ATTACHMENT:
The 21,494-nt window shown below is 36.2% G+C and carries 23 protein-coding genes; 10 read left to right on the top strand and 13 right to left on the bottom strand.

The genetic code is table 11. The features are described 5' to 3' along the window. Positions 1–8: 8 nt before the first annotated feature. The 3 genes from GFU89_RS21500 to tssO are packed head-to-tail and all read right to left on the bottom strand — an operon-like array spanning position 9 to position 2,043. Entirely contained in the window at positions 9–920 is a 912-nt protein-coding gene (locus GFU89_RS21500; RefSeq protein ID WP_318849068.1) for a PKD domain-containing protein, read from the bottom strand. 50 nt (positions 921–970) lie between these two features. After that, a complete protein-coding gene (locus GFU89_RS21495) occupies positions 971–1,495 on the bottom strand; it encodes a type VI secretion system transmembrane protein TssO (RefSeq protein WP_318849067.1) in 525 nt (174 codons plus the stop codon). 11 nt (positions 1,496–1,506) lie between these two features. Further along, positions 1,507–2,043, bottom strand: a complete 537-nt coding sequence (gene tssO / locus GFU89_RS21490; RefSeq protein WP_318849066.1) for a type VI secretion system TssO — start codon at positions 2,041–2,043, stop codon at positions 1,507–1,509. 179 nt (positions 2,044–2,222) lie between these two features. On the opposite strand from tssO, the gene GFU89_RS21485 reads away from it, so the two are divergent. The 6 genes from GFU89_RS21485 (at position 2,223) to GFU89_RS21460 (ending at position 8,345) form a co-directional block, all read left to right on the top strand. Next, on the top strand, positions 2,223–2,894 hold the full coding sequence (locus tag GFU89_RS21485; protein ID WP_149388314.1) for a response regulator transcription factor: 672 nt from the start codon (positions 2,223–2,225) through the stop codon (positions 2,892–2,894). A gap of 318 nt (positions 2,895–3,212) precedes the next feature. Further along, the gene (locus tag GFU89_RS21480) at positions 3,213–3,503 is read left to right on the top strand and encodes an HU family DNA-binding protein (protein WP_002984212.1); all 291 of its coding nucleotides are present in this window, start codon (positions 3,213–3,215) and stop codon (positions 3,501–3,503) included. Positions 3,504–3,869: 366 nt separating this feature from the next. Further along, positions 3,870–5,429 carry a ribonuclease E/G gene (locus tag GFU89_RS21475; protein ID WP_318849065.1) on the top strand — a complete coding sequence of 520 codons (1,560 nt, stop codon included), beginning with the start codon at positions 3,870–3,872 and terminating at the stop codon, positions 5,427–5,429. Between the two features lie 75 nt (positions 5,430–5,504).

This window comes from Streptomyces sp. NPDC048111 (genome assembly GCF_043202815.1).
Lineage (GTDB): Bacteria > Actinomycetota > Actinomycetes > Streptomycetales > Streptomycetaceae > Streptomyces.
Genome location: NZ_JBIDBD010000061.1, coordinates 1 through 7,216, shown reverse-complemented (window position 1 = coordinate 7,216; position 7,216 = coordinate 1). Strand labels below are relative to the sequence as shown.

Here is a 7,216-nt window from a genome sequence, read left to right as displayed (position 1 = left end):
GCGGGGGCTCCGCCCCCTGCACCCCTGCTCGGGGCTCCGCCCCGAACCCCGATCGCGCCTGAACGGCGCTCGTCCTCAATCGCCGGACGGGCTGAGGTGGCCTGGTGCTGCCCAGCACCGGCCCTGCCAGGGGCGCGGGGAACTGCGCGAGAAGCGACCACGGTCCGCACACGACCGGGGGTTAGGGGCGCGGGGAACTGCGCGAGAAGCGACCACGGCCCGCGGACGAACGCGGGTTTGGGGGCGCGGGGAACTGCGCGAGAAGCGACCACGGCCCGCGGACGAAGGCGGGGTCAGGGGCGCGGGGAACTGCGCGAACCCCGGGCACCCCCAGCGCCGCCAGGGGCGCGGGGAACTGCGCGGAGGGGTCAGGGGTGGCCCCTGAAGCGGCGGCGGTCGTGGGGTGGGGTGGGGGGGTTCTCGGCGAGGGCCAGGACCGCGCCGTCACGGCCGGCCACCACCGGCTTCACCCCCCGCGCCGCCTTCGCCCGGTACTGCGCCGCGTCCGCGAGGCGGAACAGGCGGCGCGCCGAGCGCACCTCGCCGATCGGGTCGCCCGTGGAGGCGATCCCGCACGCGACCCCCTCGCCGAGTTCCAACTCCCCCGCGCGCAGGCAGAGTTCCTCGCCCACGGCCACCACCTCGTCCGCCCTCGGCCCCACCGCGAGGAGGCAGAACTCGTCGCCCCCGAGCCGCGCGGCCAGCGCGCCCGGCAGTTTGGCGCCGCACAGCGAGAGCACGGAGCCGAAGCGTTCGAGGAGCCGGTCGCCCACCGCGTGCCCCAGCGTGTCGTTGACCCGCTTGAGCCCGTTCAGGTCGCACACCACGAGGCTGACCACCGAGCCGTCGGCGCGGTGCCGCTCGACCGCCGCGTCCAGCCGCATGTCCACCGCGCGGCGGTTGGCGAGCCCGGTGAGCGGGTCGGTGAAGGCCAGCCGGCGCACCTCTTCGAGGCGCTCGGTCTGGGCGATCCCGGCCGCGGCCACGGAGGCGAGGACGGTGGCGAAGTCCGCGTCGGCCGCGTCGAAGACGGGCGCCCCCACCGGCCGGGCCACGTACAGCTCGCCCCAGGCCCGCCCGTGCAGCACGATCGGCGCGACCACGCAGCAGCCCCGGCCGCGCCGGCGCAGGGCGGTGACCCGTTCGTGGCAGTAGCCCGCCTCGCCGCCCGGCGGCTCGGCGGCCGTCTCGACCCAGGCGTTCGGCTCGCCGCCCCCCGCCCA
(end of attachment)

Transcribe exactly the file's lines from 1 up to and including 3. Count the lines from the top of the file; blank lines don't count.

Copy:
The 21,494-nt window shown below is 36.2% G+C and carries 23 protein-coding genes; 10 read left to right on the top strand and 13 right to left on the bottom strand.

The genetic code is table 11. The features are described 5' to 3' along the window. Positions 1–8: 8 nt before the first annotated feature. The 3 genes from GFU89_RS21500 to tssO are packed head-to-tail and all read right to left on the bottom strand — an operon-like array spanning position 9 to position 2,043. Entirely contained in the window at positions 9–920 is a 912-nt protein-coding gene (locus GFU89_RS21500; RefSeq protein ID WP_318849068.1) for a PKD domain-containing protein, read from the bottom strand. 50 nt (positions 921–970) lie between these two features. After that, a complete protein-coding gene (locus GFU89_RS21495) occupies positions 971–1,495 on the bottom strand; it encodes a type VI secretion system transmembrane protein TssO (RefSeq protein WP_318849067.1) in 525 nt (174 codons plus the stop codon). 11 nt (positions 1,496–1,506) lie between these two features. Further along, positions 1,507–2,043, bottom strand: a complete 537-nt coding sequence (gene tssO / locus GFU89_RS21490; RefSeq protein WP_318849066.1) for a type VI secretion system TssO — start codon at positions 2,041–2,043, stop codon at positions 1,507–1,509. 179 nt (positions 2,044–2,222) lie between these two features. On the opposite strand from tssO, the gene GFU89_RS21485 reads away from it, so the two are divergent. The 6 genes from GFU89_RS21485 (at position 2,223) to GFU89_RS21460 (ending at position 8,345) form a co-directional block, all read left to right on the top strand. Next, on the top strand, positions 2,223–2,894 hold the full coding sequence (locus tag GFU89_RS21485; protein ID WP_149388314.1) for a response regulator transcription factor: 672 nt from the start codon (positions 2,223–2,225) through the stop codon (positions 2,892–2,894). A gap of 318 nt (positions 2,895–3,212) precedes the next feature. Further along, the gene (locus tag GFU89_RS21480) at positions 3,213–3,503 is read left to right on the top strand and encodes an HU family DNA-binding protein (protein WP_002984212.1); all 291 of its coding nucleotides are present in this window, start codon (positions 3,213–3,215) and stop codon (positions 3,501–3,503) included. Positions 3,504–3,869: 366 nt separating this feature from the next. Further along, positions 3,870–5,429 carry a ribonuclease E/G gene (locus tag GFU89_RS21475; protein ID WP_318849065.1) on the top strand — a complete coding sequence of 520 codons (1,560 nt, stop codon included), beginning with the start codon at positions 3,870–3,872 and terminating at the stop codon, positions 5,427–5,429. Between the two features lie 75 nt (positions 5,430–5,504).

This window comes from Streptomyces sp. NPDC048111 (genome assembly GCF_043202815.1).